Hackers are the tinkerers of the modern age. The inventors, the builders, the creative yet practical thinkers in a technological world. Watt, Savery, Fulton, and Whitney were all hackers of an earlier era. Were would we be if we had considered them criminals. Were are we going now if we consider hackers, the ones that don't actually break the law, to be criminals nonetheless.
Mobster: I don't like what you've done, it's been disrespectful to my bosses.
Store Clerk: I haven't done anything wrong. What did I do? I'll be happy to fix whatever I've done.
Mobster: Too late. Me and the boys are going to break your hand, and you better sit there and take it.
Store Clerk: What? No way I'm going to sit there and take it. I like my hand. I'll fight you every way I can. I did nothing wrong.
Mobster: If you don't sit there and take it, we're going to break BOTH hands, plus your jaw, and your legs, and your arms. We'll make such a mess out of you, you'll be begging us for mercy, but it will be too late. Everyone will know not to mess with us again.
Of course there are no studies done to determine if legislation did what it was supposed to do. Without such studies, legislators can always say, "See we did something." (Patent Reform Yea!!!) But they don't ever want their opponents to be able to say, "They acted and their own reports say they made things worse."
So Congress took the former American patent system, in the country that traditionally was the model of economic growth, progress, and entrepreneurial spirit compared to the rest of the world. And Congress decides to scrap all that and do what the rest of the world does. Smart. Real Smart.
Those numbers in the report clearly distinguish between Federal and State requests, so that's not the difference.
But I can offer one reasonable explanation... The numbers reported to Congress were requests for actual criminal investigations. The numbers reported from Spring and the other Telcos were requests for harassment, curiosity and just plain good old fashioned fun!!!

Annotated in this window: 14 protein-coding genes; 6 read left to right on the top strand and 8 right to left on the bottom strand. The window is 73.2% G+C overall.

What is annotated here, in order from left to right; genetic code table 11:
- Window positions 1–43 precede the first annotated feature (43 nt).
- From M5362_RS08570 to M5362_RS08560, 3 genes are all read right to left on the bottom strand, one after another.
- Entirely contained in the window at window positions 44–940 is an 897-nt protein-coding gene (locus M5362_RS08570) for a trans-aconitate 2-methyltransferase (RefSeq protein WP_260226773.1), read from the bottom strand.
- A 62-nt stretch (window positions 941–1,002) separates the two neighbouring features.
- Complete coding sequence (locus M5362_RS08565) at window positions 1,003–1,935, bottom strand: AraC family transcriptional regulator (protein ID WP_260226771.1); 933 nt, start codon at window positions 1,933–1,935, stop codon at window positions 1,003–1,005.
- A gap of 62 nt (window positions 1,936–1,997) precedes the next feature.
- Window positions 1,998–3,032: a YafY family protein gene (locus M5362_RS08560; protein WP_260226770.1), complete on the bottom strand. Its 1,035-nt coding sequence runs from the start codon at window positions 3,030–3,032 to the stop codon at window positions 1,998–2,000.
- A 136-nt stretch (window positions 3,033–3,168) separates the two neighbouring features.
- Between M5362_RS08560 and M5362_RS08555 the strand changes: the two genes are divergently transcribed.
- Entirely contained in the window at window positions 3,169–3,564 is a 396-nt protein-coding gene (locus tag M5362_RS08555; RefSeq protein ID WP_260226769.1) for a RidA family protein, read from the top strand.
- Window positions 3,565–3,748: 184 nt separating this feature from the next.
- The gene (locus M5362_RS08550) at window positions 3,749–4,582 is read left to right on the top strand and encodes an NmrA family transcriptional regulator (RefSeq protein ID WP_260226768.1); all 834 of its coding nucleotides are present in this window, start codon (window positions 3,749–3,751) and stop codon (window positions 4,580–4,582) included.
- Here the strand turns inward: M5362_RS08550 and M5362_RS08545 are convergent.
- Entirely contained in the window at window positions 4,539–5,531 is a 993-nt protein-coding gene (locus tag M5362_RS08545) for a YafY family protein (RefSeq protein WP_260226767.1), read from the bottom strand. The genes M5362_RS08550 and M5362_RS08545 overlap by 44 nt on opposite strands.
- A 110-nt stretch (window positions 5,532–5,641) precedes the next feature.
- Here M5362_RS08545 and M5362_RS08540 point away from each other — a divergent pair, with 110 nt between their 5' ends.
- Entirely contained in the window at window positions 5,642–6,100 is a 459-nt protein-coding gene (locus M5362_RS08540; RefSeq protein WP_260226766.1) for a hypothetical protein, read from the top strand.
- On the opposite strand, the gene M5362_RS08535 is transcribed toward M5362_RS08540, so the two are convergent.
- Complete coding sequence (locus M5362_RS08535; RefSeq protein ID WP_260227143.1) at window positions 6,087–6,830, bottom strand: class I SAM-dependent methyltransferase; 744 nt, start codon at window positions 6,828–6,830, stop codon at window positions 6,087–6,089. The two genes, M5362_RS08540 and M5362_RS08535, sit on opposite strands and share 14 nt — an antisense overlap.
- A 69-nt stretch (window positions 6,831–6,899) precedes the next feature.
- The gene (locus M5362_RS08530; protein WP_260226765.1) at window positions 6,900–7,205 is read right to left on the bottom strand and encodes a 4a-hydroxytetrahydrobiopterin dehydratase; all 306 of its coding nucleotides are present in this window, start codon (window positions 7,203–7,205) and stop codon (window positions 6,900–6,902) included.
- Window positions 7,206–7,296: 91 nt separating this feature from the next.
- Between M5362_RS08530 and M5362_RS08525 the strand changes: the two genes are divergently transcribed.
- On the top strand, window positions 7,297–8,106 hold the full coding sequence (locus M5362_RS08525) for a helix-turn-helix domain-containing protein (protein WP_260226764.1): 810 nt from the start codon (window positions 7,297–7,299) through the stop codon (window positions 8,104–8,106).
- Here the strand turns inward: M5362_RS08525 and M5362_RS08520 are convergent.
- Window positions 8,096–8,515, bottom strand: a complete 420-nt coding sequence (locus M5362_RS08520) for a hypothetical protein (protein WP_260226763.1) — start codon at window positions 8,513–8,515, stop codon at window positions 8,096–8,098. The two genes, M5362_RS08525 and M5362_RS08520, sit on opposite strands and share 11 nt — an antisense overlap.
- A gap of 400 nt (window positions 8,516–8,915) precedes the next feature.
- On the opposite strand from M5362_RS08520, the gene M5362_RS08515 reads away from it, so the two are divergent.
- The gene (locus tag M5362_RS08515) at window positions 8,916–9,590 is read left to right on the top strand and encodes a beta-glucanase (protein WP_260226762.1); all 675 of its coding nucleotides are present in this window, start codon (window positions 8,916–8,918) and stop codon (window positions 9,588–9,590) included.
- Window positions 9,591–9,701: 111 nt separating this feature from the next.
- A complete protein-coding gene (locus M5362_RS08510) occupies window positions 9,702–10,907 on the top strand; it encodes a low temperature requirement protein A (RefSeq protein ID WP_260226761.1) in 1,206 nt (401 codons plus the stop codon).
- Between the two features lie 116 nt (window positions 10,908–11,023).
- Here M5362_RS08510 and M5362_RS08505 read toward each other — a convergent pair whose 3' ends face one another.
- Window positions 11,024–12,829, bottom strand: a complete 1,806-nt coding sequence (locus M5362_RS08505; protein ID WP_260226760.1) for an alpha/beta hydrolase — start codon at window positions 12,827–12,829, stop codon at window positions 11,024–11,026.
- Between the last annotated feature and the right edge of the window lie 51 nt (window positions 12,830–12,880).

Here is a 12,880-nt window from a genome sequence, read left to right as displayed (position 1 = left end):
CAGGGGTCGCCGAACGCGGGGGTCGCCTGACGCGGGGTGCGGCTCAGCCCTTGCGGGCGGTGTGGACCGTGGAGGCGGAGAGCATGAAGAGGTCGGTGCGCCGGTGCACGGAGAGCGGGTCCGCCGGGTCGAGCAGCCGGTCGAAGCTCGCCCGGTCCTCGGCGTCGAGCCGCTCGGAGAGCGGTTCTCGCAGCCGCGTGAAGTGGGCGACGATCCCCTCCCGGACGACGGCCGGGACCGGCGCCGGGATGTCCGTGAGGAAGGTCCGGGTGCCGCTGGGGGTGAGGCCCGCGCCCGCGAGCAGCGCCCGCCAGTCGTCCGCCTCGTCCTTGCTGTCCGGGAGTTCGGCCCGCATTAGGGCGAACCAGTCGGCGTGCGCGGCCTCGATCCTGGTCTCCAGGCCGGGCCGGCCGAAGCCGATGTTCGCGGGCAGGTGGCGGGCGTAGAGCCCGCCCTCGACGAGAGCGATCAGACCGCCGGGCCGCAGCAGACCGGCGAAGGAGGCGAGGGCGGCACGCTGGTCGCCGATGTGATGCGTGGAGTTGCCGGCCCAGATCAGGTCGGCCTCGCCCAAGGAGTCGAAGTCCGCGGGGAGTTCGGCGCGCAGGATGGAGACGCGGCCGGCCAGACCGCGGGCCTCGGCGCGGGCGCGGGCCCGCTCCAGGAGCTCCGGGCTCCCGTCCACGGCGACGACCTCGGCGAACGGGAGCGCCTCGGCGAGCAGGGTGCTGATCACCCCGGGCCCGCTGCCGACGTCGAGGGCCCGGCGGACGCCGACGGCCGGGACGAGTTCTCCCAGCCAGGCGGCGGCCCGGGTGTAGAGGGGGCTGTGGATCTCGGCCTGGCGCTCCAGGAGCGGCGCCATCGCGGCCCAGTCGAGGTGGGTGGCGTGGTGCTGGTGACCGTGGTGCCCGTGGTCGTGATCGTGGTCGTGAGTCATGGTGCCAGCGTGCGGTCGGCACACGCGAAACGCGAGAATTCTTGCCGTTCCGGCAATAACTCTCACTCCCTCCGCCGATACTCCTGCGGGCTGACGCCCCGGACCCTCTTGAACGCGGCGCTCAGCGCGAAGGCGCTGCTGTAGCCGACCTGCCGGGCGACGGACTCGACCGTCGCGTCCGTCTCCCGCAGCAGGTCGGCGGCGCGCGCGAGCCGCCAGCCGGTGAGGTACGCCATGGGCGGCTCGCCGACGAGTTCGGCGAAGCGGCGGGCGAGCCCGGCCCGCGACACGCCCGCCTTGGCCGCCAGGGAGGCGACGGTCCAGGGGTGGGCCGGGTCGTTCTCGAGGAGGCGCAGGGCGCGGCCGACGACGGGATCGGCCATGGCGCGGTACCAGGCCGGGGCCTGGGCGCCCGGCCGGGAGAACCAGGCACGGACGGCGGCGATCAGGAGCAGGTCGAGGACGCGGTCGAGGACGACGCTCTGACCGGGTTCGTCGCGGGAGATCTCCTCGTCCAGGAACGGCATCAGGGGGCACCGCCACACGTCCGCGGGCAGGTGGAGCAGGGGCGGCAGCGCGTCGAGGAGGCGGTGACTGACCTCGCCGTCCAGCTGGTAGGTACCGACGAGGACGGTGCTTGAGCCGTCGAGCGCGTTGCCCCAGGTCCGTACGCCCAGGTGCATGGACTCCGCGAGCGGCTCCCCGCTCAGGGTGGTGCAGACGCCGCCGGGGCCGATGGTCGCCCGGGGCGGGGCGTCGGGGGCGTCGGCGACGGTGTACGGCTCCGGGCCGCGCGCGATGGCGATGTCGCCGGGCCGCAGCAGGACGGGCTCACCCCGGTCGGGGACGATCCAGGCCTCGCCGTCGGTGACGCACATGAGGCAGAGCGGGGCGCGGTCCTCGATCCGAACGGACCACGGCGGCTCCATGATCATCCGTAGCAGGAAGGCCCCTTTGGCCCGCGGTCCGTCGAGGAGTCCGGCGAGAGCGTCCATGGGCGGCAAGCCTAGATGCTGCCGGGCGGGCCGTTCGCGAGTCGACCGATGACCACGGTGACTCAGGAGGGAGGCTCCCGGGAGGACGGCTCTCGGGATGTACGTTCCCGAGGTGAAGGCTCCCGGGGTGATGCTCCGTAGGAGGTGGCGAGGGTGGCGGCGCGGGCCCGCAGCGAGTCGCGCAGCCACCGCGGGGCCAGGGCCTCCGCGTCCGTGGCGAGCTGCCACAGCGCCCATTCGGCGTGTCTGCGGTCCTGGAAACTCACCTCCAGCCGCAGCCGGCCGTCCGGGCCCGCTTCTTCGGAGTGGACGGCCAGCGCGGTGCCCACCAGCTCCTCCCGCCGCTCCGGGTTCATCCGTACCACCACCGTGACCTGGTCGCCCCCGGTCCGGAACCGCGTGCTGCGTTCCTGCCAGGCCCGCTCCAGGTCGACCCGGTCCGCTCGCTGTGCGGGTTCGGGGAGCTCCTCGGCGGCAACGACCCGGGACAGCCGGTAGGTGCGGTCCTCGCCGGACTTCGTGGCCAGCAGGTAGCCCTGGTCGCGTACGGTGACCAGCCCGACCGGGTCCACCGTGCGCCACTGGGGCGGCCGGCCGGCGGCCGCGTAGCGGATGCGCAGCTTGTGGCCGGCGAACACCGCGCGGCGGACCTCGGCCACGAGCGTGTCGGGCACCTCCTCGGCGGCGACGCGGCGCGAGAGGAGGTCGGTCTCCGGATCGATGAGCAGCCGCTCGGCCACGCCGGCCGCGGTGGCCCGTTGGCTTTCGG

But I thought all those Chinese viewers were actually pirates, unwilling to pay for movies and other media. Why would the studios want to be appease pirates. I guess they better start digitally removing all the junk boats from the movies too.
If there are going to be new businesses created from "productizing" patents, we can look into the past to see how well this will turn out. This is little different than when Wall Street "created" new investment products by packaging up other paper investment products, all without any "real" products behind them. At some point there was the realization that everything was a legal fiction, created from smoke and mirrors. That turned out well for everyone didn't it.
That is exactly what these patents are. Legal fictions that get "created" by an overly permissive patent office. When everyone finally comes to their senses, that these patents don't actually create anything, the whole system is likely to collapse.
"importance of trust in creating a functioning internet,"
It's not just important in creating a functioning internet, it's the importance of trust in creating a functioning democratic society. The government is constantly making claims of "Trust Us", and yet they are completely unwilling to trust The People.
How many entrepreneurs out there, the ones that actually are interested in building a company that provides value, would take the option of never being sued for violating a patent if they promised to never file a patent themselves? I'm sure the answer is "almost all of them."